SEP
9
2006

KDE Dialog Layout II

Summarising the comments on the previous blog entry and my own consideration:

Top-to-Bottom – Users do not want to think about the proper sequence of options. The layout should therefore support the workflow. Top-to-bottom is mostly perceived to fulfill this requirement.

Screen is broader than long – a strict top-to-bottom approach wastes screen space as each element is presented in a new row. Given the number of options in current KDE dialogs and the fact that screens are broader than long, it still makes sense to put related options into a row where appropriate. This should not result in a grid layout – it must be clear that the reading direction is row-wise, not columns.

Indenting is required – We have to decide between indenting or stretching user interface elements. Otherwise normal-sized input widgets will look lost on a broad page. Stretching is something we want to avoid as the relation between label and input element gets lost in some cases (see example below).

[image:2339 width=600 class=showonplanet align=center]

Visual indicators support the recognition of relations – for strongly indented or centered layouts, some kind of visual indicator is required that separates group. This may be space, lines or group boxes, or etc. Which ones do you prefer?

[image:2340 width=600 class=showonplanet align=center]
[image:2341 width=600 class=showonplanet align=center]
[image:2342 width=600 class=showonplanet align=center]

Variable indenting – neither a purely centered nor a design with a fixed indent is optimal. A large fixed indent unnecessarily increases the width of a dialog, while a small one makes the right of the dialog look empty (as many KDE dialogs are extremely broad atm). In a centered design, it may happen that the distance between left-aligned group label and options grows too high.

[image:2343 width=600 class=showonplanet align=center]
[image:2344 width=450 class=showonplanet align=center]

If we could make sure that the width of dialogs does not become larger than, let's say, 600 px in "normal" font sizes, then the indenting would be much less problematic!

Note: This is not the final layout. I'm looking forward to further ideas and suggestions.

Comments

...suck. Please don't start proposing them. This is one of the most ugly things, when it comes to UI design, imho. It's like writing a business letter with all lines centered.


By carlo at Sat, 09/09/2006 - 17:37

on the other hand it is one way to bring labels and widgets close together, which is very important.

It's actually more important. An option to achive both is to right align labels and keep widgets close still. That would give a ragged right edge of the widgets however.

In the example dialog that would be bad for the date widgets. They really should be aligned on the widgets. One could choose to locally add some more distance between label and widget for one of the date widgets. This is however not always possible if eg one label is much larger than the other.


By boemann at Mon, 09/11/2006 - 18:55

Although I like to avoid every non necessary line in normal apps, like in konqueror I like line-boyes in configuration dialogs. Therefore my preferred visual indication theme would be the third.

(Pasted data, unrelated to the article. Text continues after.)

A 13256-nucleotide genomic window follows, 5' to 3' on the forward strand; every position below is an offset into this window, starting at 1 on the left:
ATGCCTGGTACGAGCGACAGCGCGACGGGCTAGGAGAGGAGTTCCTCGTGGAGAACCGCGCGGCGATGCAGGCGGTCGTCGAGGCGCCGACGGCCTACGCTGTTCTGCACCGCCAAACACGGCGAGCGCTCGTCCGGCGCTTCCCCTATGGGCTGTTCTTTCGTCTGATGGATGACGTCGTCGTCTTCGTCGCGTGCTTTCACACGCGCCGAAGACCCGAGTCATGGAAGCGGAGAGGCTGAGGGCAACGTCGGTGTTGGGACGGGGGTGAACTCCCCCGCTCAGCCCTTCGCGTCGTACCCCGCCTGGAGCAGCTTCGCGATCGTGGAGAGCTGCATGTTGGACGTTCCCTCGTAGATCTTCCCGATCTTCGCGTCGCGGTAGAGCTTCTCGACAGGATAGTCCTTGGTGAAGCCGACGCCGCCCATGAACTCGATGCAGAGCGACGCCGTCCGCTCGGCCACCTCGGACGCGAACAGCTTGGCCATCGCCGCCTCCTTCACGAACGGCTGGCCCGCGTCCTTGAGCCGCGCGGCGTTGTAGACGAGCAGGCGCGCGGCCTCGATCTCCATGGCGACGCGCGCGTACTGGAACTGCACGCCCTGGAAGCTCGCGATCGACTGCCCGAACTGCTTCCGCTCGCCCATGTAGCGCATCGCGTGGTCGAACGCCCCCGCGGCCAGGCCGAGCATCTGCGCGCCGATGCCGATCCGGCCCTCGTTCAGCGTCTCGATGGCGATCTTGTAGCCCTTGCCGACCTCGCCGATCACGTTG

About centered and non centered positions: the most web pages today are made with a central, quite narrow information source in the middle and one or two navigation columns (think about the majority of blogs, most of them have a fixed width around 500 px) - and even on big screens these pages keep their structure. Therefore the users are kind of used to the fact to have large, blank areas, or not?

And, one question: I followed some discussion here about if icons should be placed on the desktop or not - is this also part of the work of the usability group? And if yes, I would like to talk about some experiences related to the topic I made with "normal users" - where can I discuss it?


By liquidat at Sat, 09/09/2006 - 17:39

i think groupboxes should be used for grouping stuff. they give the most freedome to style creators, so its easier for users to customize their dialogs.

serenity, for example, uses completely different groupboxes.

and i hope the apple style indenting (right aligned labels) will be in the hig. even if its difficult to do with qt right now - bringing the labels near the input fields makes it much easier to understand the layout.


By siberianhotdog at Sat, 09/09/2006 - 17:40

It's very cool what you have done to the lay out of that dialog. It looks "manageable and not scary" now. Bold sections are very good approach. Very cool.

As for "boxing" or just using space and bold section titles:
It not a question of "or" it's a question of "when"

The dialog you presented only has 3 sections. Objects in sections sit tightly together and are clearly distinguished as "clusters" Hence, both lines and boxes just seem to complicate things a lot. If you would have loose "clusters" of elements that do not "appear" together - box them. Once again - unfortunately, you can't really make that a categorical HIG rule, as it's more of a "eye of the designer" thing.

The other approach - make that a box and have users use UI styles that don't render them - the idea sorta suggested by dude plugging Serenity style :) Or, have "Do not draw line of boxes, only make box titles bold" option in the default style.

Right-aligned titles are awesome in bringing order. Yet, in cases like "Comment" box, I would rather have title above, than to the left, which would allow for wide text entry field... Where to draw the line, hard to say. But my suggestion - each "box" can have different centering line.


By suslikreal at Sun, 09/10/2006 - 04:06